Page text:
KISTLER: “The Doctor parted ways with his last traveling companion Clara at the end of the last season and is still traveling without a companion when we saw him next in the latest Christmas special. We know the next season premiere will introduce new companion Bill, but your story takes place before then, with not one but two new companions being introduced: photojournalist Alex Yow and her brother Brandon.”

SCOTT: “Right. When this comes out, we’re mid-companions. Clara’s gone, Bill’s not here yet. The Eleventh and Twelfth Doctors have these nice gaps in their stories that it’s much easier to make tie-in adventures. I know some people don’t like that. Some people didn’t like Clara had a life and the Doctor came in and out of it. But it does mean the Doctor can go away and do other things without you worrying he’s being unfaithful to a companion. He’s a man who doesn’t sleep much, he’s going to go off and do other stuff. Just popping around the corner for us is a little trip, for the Doctor it could be ten years he’s gone and then he’s back and ready to pick up just where he left off. With the Ninth and Tenth Doctor it’s a bit more difficult. The Ninth Doctor comics I’m doing, it’s been good to fill in the gap between when Jack Harkness joined the TARDIS team at the end of the episode ‘The Doctor Dances’ and when we see him in the next episode ‘Boom Town’ where he’s part of the team now, he’s less broken, they all trust each other, they’ve clearly done many things together in between those two episodes.

“This year, while there’s no Doctor Who on telly, every version of Doctor Who in other media has introduced new companions. I’ve really enjoyed that this year. So it meant we could do something different. We had to ask how will this companion be different to Clara and how will they be different to Bill as well, on what little we know of Bill. And we decided to go back to a TARDIS team because seeing the Twelfth Doctor in a team situation is fun. He’s not the most easy, happy-go-lucky person. And we haven’t done a brother-sister team on the TARDIS, not since John and Gillian (the ‘other grandchildren’) in the original comic strips. Alex and Brandon are not in a relationship, they’re family members. When you have a sibling team, you have one who’s perhaps the more protective, the one who tries to get in trouble more, and then you add in the Doctor.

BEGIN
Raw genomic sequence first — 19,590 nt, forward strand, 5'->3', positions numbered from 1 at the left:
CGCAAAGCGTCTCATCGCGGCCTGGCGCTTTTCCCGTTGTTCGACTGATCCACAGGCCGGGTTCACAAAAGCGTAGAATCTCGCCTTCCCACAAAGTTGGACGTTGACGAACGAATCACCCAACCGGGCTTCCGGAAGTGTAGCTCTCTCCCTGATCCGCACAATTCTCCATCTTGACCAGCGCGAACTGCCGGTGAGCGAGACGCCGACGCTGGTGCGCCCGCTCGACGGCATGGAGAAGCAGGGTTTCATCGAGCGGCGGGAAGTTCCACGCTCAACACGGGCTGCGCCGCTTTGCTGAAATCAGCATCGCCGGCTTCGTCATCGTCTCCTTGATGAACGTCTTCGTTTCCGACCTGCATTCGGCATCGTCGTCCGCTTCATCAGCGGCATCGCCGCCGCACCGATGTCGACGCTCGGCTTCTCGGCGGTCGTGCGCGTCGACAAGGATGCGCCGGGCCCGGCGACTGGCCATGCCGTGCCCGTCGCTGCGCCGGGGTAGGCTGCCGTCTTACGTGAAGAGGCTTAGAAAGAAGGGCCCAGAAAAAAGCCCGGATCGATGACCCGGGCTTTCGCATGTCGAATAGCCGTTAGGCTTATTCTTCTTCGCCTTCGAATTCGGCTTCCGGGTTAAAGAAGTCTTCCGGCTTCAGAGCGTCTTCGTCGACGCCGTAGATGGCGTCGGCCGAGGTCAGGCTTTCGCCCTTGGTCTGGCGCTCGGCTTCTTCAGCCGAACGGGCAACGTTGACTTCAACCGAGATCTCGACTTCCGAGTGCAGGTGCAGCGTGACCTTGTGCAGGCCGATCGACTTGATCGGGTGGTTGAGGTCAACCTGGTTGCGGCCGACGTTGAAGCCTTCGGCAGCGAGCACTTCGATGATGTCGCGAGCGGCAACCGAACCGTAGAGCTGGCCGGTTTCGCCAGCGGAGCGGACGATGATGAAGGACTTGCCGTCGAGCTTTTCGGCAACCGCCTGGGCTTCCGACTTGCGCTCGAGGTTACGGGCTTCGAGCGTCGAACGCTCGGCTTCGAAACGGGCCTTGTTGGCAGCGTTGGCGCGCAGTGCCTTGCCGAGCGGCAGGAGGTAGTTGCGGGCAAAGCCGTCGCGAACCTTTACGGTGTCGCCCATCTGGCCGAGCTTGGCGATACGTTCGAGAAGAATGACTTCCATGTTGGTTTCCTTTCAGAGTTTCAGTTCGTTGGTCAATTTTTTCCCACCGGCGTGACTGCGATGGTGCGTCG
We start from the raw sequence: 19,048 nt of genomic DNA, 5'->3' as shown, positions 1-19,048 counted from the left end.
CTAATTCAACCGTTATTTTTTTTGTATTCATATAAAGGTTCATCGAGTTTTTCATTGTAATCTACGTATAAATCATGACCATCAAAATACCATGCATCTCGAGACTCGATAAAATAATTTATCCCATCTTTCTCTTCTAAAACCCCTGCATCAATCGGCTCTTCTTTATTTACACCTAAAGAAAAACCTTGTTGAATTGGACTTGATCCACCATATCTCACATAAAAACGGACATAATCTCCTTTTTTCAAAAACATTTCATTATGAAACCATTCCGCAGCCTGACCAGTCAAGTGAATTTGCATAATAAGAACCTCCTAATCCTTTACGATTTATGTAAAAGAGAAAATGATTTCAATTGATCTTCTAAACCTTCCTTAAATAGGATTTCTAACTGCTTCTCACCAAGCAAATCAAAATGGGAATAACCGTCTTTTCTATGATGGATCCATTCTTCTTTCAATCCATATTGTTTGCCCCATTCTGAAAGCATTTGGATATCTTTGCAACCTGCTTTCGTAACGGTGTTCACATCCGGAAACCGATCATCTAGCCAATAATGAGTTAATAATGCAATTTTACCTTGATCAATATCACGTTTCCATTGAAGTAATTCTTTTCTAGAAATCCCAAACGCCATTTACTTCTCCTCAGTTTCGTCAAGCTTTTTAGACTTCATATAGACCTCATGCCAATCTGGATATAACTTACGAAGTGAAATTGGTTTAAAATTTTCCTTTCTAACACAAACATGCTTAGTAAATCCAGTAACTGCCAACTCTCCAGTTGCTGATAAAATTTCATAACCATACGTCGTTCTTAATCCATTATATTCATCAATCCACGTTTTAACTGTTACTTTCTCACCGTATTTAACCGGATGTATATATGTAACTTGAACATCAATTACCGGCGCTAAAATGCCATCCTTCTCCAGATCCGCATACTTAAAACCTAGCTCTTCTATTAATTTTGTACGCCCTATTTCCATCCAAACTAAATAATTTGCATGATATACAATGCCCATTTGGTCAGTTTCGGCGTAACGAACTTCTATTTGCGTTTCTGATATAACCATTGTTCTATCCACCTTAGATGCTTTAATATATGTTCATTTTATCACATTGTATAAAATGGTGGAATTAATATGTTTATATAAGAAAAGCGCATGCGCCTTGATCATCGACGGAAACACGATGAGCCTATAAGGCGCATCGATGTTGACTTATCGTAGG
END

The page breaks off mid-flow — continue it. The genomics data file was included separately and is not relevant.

KISTLER: “The Twelfth Doctor grows a lot from his first appearance to the next season premiere, and grew more afterward. Now you get to play with a version of him who’s a little softer, a little more open to friendship, and – to me – a little more rock and roll mad scientist. He’s almost got a little bit of Doc Brown from Back to the Future.”

SCOTT: “Yeah, he’s gone into his rock and roll rebellion phase. I love the Twelfth Doctor. I love how he’s gone from quite a horrible man at times but now is softening. We didn’t want it to be a case where the Doctor is lumbered with companions, we did want to give him companions where he’d like to be around them for more than five minutes. The other thing we can play with is that traveling with the Doctor isn’t for everyone. We’ll see how these two will embrace or perhaps not embrace TARDIS life. Back in 2005, we saw the mini-arc with Adam and that not everyone is cut out to be a companion. And that’s great to play with, to get into the head of a companion and understand what they’re thinking and why they’re thinking it. I think it’s fun.”

Look for The Lost Angel via Amazon and